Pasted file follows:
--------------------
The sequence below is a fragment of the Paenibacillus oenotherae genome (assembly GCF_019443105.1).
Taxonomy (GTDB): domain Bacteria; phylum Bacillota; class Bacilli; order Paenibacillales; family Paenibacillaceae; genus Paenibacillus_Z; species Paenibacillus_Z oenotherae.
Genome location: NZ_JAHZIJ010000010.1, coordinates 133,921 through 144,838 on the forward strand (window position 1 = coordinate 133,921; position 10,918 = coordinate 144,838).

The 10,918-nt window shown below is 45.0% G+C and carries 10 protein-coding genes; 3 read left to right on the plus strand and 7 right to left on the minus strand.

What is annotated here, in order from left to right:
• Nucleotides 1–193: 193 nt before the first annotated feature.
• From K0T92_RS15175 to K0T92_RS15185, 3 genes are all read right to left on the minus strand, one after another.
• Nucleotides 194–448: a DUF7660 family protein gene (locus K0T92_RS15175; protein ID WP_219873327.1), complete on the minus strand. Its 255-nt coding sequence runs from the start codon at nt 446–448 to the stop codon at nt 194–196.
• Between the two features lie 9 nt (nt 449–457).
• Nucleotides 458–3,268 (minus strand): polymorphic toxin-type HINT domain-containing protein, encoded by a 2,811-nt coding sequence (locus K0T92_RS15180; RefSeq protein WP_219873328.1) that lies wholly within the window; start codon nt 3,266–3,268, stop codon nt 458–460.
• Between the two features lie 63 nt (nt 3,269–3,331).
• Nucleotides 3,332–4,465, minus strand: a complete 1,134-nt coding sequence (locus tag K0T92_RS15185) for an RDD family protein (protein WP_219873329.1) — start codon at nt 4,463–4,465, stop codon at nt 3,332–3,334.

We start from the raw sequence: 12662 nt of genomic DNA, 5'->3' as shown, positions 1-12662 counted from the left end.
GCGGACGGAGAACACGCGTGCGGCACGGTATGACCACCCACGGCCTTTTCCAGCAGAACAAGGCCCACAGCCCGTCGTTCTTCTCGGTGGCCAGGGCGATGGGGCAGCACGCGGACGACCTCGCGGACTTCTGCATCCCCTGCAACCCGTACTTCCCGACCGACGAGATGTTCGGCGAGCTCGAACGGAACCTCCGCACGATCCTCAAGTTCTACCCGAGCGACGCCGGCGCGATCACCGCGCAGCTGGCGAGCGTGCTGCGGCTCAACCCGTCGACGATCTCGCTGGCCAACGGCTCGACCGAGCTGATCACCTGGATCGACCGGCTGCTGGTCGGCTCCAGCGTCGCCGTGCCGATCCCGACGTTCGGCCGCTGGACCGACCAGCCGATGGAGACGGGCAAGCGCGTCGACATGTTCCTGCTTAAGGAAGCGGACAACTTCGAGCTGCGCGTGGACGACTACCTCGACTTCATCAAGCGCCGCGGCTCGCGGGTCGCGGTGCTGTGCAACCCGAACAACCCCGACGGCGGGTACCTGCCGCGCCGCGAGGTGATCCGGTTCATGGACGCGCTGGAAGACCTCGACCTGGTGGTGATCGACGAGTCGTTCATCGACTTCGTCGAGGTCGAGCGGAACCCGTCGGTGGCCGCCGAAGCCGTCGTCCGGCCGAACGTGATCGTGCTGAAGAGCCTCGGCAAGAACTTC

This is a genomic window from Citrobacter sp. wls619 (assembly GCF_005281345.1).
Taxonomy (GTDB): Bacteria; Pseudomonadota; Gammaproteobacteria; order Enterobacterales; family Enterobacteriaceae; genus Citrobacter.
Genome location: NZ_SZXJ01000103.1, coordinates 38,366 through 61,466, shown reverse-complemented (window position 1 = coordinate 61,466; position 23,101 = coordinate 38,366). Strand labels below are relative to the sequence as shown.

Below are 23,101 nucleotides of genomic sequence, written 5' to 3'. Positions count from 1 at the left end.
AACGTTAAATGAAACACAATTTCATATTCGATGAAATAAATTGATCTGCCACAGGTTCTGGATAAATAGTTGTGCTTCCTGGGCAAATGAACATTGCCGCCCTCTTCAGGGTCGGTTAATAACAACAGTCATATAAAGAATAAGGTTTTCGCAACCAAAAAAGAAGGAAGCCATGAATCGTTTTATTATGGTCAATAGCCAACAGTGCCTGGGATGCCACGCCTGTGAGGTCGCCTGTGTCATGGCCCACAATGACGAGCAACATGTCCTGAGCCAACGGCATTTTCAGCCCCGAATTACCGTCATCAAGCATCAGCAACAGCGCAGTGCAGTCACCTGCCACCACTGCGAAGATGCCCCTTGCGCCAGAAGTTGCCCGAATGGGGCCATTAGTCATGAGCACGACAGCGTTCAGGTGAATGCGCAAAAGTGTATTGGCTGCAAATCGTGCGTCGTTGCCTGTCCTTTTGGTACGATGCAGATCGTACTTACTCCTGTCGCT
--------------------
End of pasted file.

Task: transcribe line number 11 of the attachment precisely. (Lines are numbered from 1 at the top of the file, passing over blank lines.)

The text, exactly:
• Between the two features lie 63 nt (nt 3,269–3,331).